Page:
Sunday, September 18, 2011

National Ban on Physician Ownership of Hospitals

One of my goals in life was to own a hospital.  Thanks to a recent law passed by Congress, it doesn’t look like that is going to happen.  A part of the Patient Protection and Affordable Care Act prohibits physician-owned hospitals from obtaining a Medicare provider number (meaning they cannot bill and receive payment from Medicare or Medicaid, which is a large proportion of hospital income).  All existing physician-owned hospitals that were operating as of March 23, 2010 were grandfathered in (meaning the law won’t apply to them).  Physician-owned hospitals that were under development at the time of the law passing were allowed to proceed with development as long as they obtained their Medicare provider numbers before the end of the year.  After December 31, 2010, physician ownership and investment in hospitals was completely banned.  The grandfathered hospitals will also be banned from increasing bed numbers, operating rooms or increasing the percentage of physician ownership.
According to a recent Texas Medical Association article, physician-owned hospitals are safer and have higher patient satisfaction ratings; “a 2005 Department of Health and Human Services study…found physician-owned hospitals have lower complication and mortality rates, as well as higher nurse-to-patient rations, than do general hospitals….CMS patient satisfaction ratings…show 85.1 percent of patients gave physician-owned hospitals a rating of nine or ten on a scale of ten, compared with a national hospital mean of only 64 percent.”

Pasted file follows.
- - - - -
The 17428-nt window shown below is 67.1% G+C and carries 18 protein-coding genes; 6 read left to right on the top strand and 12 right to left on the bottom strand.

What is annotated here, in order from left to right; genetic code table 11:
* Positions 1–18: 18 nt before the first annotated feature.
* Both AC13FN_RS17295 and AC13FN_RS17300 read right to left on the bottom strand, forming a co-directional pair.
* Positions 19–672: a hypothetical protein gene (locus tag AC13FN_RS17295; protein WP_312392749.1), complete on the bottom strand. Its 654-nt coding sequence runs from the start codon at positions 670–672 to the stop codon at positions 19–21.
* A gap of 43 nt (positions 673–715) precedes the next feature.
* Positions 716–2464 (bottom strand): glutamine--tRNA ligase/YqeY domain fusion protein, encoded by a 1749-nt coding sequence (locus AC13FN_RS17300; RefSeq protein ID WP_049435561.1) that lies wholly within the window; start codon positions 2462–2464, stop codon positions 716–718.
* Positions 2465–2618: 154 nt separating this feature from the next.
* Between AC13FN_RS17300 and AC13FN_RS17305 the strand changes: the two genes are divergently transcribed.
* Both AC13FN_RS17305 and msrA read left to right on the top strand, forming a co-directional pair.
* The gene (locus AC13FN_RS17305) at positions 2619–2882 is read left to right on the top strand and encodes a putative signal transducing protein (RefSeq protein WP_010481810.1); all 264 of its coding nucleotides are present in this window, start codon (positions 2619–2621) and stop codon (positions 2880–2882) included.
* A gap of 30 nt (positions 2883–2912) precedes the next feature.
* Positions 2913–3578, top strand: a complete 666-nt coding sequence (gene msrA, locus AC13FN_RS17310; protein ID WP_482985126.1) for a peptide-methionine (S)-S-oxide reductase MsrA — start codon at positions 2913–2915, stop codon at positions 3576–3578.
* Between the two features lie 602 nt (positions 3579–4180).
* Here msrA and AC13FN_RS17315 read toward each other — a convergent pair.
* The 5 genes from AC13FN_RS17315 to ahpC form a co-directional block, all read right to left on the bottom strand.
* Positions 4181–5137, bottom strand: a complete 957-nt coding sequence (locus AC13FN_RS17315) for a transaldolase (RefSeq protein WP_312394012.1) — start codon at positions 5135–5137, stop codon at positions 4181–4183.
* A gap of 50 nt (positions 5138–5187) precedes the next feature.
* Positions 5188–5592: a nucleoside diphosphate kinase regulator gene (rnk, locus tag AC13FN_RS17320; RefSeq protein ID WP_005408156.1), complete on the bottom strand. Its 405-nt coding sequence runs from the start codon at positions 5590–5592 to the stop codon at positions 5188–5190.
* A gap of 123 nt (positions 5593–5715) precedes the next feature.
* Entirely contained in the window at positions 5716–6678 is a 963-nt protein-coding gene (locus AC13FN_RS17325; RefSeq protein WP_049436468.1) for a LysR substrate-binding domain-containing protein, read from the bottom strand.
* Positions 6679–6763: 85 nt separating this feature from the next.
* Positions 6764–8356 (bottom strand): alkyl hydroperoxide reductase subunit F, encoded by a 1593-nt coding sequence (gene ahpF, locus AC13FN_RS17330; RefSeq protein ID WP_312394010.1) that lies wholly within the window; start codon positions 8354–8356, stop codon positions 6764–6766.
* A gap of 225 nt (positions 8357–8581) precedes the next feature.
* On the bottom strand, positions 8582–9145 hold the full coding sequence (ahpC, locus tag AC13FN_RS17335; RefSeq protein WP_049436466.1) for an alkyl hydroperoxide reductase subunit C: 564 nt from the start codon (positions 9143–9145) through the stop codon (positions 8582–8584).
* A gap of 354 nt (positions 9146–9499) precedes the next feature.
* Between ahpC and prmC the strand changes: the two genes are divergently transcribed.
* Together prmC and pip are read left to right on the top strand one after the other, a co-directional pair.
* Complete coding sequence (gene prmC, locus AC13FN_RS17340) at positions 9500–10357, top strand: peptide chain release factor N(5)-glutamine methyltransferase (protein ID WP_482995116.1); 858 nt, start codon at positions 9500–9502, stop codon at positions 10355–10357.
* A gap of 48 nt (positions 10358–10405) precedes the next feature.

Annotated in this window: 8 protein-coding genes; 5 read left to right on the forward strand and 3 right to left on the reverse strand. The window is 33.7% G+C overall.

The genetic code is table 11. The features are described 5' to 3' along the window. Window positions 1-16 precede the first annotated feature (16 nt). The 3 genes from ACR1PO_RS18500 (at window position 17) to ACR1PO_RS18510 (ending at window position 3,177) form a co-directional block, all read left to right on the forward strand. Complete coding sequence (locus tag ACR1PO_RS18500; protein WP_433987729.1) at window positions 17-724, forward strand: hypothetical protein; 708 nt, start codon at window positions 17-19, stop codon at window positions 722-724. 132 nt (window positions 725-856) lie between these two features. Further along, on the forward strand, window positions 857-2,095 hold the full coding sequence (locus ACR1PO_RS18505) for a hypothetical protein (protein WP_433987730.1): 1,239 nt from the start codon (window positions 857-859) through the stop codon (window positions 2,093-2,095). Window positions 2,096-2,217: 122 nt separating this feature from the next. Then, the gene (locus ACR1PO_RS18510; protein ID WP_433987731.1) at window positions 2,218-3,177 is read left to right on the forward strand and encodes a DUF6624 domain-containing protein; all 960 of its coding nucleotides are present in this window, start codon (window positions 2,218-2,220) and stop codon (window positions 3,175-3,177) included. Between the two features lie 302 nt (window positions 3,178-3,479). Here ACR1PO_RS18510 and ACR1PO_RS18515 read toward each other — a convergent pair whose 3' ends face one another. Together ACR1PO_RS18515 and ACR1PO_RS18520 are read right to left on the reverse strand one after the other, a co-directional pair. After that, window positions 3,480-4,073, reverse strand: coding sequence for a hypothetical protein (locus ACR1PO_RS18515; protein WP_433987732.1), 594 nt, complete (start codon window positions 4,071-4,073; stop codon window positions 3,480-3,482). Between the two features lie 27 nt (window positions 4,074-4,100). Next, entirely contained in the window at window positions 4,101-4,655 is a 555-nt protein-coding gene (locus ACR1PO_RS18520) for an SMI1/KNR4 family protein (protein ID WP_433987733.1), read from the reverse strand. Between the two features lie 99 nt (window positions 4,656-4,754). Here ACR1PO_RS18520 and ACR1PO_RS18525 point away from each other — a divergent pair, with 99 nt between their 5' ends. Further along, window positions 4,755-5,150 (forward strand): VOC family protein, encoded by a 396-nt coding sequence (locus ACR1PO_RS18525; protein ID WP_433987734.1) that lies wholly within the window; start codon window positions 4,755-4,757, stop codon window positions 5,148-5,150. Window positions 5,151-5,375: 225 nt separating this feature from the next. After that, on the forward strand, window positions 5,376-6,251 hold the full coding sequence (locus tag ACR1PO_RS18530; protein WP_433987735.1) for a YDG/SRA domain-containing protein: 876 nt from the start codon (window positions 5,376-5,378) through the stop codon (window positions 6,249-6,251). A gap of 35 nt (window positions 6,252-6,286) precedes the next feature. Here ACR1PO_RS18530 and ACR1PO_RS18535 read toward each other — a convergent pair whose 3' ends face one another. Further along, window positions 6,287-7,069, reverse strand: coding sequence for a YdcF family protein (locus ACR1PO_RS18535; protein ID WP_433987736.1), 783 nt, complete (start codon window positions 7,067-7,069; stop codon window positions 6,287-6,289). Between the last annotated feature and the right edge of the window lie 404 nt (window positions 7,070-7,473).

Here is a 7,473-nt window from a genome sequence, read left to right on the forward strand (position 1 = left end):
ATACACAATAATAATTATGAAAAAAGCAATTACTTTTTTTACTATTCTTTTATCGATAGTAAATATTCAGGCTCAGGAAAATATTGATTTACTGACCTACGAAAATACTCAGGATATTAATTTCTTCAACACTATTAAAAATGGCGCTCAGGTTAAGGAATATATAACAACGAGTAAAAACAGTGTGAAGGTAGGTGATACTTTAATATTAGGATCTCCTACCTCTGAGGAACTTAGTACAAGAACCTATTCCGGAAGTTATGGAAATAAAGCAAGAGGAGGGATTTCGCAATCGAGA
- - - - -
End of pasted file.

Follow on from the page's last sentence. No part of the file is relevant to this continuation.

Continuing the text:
I believe physician are the right fit for owning and running a hospital, especially those with business and/or legal training and experience on top of their medical experience

More information on this issue can be found in the August 2010 edition of Texas Medicine.  Ortolon, K., Quashing Ownership.  Texas Medicine, 106:8; 29 (August 2010).


  1. Did the government provide any rationale behind this decision?

    Excellent reason to vote a different way next year.


  2. Hi Bart

    Thank you for your insightful comments! The rationale is their belief that Medicare spending rises when doctors refer patients to hospitals that they own (they feel that self referrals to their hospitals increased utilization, thereby increasing health care costs).